That being said, you won’t make it on the whitelist for every project you’re interested in, so you need to have a plan for the project even if you aren’t whitelisted.

What Happens if You Don’t Get on the Whitelist?

If you don’t get on the Whitelist, but like the project, you’ll have to try mint during the public sale. 

Luck plays a massive role in minting during the public sale, especially if it’s a hyped-up project. 

You have to realize that for some of these drops, over 50,000 people are trying to mint 10,000 NFTs. On top of that, people who gain access to mint often purchase more than one. 

Take Invisible Friends for example, how many of their followers do you think try to mint?

Grind for Whitelist

I always try to mint during the public sale, and I have one of the fastest left clicks in the Metaverse. However, even with that, I’m still only able to mint less than 25% of the drops I participate in.

This is why you want to grind for Whitelist. So you can buy at the mint price and avoid gas wars.

There’s less risk when you purchase at the mint price because everyone paid the same price.

Nobody who bought an NFT for 0.08 ETH during the mint will sell it for less than what they paid for. 

They will list it on the secondary market for at least 0.10 or 0.15 ETH, so they make a profit even after paying gas.

For beginners who are new to investing in NFTs and want to take on minimal risk, this is a great strategy to make 10 – 30% gains without spending much time in the market.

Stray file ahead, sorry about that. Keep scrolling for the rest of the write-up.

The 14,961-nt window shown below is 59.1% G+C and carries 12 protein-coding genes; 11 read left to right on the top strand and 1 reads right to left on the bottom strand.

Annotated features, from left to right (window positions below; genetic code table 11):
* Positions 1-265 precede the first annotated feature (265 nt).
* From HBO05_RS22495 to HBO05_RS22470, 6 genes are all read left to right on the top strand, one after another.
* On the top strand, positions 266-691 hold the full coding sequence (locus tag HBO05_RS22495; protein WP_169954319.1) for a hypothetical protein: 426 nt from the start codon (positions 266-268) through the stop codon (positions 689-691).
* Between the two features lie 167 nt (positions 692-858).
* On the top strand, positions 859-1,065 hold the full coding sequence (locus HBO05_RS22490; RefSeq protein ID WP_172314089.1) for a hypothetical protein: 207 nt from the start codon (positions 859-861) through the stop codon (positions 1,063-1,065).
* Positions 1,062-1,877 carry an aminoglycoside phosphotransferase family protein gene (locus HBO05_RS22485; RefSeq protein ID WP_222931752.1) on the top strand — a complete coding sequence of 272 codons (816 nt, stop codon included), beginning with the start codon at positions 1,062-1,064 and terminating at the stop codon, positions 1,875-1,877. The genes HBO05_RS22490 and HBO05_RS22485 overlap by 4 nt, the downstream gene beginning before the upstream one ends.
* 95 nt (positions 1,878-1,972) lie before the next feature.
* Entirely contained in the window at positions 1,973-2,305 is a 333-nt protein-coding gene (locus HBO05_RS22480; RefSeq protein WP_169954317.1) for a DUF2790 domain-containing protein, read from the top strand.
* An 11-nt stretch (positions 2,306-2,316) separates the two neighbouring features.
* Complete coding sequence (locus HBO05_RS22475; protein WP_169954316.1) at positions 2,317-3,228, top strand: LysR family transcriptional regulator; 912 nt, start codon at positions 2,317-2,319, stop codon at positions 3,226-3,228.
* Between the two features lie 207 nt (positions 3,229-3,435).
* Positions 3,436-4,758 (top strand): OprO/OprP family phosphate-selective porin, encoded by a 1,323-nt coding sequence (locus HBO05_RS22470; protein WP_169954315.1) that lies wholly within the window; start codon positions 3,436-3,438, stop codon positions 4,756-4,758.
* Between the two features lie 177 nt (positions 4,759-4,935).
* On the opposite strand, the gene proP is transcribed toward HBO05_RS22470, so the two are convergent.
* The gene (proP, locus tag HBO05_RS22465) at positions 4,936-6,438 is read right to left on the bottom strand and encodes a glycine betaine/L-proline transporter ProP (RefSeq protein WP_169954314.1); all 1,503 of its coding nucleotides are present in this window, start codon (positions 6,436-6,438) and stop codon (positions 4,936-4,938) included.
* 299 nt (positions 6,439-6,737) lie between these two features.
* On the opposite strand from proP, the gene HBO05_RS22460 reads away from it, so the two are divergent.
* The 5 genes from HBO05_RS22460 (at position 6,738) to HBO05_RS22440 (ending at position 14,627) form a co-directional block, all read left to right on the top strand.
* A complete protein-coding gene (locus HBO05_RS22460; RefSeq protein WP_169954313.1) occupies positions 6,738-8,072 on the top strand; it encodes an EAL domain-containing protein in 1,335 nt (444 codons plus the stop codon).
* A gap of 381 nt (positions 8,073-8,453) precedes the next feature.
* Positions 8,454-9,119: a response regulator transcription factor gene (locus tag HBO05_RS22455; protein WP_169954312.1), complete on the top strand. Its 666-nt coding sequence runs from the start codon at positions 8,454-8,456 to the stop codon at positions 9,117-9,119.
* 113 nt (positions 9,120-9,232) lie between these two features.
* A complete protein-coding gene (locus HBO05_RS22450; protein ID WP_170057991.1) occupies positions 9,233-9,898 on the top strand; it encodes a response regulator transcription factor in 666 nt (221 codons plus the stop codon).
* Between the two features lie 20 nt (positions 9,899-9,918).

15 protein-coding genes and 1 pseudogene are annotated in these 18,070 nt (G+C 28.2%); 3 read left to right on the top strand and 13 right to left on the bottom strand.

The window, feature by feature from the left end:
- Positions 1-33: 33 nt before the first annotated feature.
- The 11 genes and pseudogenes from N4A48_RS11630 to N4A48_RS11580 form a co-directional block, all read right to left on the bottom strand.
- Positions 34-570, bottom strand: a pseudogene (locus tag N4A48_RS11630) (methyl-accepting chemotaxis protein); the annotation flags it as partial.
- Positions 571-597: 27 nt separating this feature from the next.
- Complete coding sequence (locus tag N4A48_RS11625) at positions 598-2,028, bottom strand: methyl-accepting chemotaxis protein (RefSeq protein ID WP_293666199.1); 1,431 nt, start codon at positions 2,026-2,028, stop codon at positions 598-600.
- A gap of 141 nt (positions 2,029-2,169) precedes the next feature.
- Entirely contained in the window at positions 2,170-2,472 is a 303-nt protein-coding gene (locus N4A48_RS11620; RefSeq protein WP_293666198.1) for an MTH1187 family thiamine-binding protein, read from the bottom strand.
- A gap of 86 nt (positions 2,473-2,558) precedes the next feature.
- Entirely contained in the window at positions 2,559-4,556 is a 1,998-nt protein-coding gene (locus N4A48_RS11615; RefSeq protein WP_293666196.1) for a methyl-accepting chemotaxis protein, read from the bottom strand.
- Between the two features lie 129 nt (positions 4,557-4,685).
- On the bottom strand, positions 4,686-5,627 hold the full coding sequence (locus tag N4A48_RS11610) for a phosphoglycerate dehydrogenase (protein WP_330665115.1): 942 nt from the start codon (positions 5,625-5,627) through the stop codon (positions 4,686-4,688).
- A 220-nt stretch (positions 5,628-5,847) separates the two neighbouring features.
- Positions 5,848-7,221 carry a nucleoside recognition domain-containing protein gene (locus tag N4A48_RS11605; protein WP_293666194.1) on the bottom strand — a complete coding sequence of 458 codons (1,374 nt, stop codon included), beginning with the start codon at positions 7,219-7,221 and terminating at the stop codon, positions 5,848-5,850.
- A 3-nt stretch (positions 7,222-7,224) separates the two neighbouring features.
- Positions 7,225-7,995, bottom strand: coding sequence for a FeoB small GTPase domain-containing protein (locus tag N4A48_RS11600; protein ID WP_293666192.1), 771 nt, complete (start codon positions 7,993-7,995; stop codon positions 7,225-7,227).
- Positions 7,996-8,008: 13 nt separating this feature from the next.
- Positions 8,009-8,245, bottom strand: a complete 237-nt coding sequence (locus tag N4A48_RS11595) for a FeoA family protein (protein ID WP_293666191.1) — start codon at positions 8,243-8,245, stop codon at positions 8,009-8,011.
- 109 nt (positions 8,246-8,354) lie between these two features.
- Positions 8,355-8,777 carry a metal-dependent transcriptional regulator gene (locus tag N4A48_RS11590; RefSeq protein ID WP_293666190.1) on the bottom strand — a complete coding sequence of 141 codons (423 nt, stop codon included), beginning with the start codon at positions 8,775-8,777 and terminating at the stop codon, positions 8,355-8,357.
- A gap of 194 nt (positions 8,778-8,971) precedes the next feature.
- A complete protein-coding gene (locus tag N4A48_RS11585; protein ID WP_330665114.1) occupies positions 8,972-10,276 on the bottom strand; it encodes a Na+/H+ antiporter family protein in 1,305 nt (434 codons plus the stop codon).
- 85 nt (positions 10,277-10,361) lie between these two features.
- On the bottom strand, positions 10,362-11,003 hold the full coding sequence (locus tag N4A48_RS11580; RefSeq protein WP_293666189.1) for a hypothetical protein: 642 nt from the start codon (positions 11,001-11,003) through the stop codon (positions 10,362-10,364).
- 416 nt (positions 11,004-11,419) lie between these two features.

If you can buy at the mint price, you have an excellent opportunity to make a profit if the project sells out.

How the Secondary Market Works

Strategy #2: Flip on the secondary market.

Most people fail to realize that there is still money to be made on the secondary market. 

The Secondary Market Cycle

When I’m unable to mint during the pre-sale or public sale, I check out the secondary market to see what I could purchase one for.

For example, if 50,000 people tried to mint 10,000 NFTs, and at least 40,000 missed out. That’s a ton of people who still want to be involved in the project. 

They’re going to be more people who want in for a chance to reveal a 1 of 1. Who wouldn’t? A 1 of 1 can be life-changing money for some people.

Everyone wants to reveal the 1 of 1 and make massive gains. But, unfortunately, people are more scared to sell the 1 of 1 pre-reveal than reveal the least rare NFT in the collection. 

This is why floor prices rise as the project gets closer to reveal. Everyone who has the NFT thinks that theirs is rare and doesn’t want to sell.

Everyone who doesn’t hold the NFT but wants in sees the floor price rise, and they don’t want to miss the train, so they pay the higher prices. 

The problem is, once the NFT project reveals and everyone sees that the NFT they hold is not a 1 of 1, the cycle breaks. 

Most holders will sell the NFT right away, dropping the floor, encouraging more to sell.

I explained this entire process because we want to be in and out before the cycle breaks.

How the Secondary Market Works

How to Flip NFTs on the Secondary Market

You buy immediately after mint as close to the mint price as possible, and then you sell into the reveal. 

If the project is revealed in three days, I’ll typically hold it until the last day before it’s revealed.

For example, if I miss out on the 0.08 ETH public mint, I’ll buy on the secondary market for 0.10 to 0.13 ETH right after.